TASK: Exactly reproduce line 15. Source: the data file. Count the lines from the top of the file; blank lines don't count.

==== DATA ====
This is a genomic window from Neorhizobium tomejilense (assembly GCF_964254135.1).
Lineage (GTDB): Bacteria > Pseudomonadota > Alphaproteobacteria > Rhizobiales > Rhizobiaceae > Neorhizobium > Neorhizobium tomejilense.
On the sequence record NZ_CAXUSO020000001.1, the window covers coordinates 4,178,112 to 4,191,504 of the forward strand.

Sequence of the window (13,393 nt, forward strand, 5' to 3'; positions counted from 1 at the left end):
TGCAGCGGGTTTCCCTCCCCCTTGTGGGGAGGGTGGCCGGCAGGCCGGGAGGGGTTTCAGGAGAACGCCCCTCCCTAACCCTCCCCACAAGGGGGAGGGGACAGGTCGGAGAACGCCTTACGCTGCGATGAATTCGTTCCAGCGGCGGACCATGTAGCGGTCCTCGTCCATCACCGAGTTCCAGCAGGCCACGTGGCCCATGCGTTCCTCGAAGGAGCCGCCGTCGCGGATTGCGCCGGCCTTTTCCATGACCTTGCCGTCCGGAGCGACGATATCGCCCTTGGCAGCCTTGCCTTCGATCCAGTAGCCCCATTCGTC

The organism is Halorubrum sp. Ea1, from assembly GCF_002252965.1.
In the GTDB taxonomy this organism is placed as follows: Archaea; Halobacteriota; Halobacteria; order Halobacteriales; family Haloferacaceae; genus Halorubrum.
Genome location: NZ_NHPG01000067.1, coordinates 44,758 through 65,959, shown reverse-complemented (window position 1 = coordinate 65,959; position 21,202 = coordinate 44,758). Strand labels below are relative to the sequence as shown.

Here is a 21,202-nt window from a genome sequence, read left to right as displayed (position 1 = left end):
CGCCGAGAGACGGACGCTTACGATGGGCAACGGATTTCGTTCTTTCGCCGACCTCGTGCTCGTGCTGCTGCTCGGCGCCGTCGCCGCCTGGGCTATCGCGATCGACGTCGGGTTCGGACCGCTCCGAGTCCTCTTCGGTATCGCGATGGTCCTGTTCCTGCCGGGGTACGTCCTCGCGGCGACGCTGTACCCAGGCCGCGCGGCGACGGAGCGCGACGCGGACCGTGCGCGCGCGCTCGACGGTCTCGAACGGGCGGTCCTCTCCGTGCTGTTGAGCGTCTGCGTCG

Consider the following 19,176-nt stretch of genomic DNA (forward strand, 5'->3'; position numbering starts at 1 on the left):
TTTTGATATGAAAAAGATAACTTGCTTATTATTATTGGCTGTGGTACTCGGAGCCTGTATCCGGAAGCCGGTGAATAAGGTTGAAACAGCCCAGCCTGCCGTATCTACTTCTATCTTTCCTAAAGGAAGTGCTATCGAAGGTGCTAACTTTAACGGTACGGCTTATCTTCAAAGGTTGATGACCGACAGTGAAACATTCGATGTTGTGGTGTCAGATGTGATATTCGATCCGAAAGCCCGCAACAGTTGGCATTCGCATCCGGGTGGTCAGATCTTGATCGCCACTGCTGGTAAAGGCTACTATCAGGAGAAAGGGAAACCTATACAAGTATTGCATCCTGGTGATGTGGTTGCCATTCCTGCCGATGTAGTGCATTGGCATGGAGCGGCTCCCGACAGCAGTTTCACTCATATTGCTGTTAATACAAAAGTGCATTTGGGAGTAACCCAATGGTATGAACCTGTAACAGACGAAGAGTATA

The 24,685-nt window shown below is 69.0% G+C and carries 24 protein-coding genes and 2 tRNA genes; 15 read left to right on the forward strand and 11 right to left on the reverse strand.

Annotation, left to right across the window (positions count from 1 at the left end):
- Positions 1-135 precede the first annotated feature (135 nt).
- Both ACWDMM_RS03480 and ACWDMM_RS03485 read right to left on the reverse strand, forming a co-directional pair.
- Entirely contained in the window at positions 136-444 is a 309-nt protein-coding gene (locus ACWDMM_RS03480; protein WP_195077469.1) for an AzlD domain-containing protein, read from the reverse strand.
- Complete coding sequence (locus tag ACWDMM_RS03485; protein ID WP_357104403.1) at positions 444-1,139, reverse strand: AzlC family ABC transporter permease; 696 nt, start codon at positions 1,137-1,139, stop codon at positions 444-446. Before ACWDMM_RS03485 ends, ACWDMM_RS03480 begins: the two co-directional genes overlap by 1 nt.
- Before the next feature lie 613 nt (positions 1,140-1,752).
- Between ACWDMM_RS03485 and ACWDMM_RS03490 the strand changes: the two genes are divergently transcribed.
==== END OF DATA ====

- Positions 1-135 precede the first annotated feature (135 nt).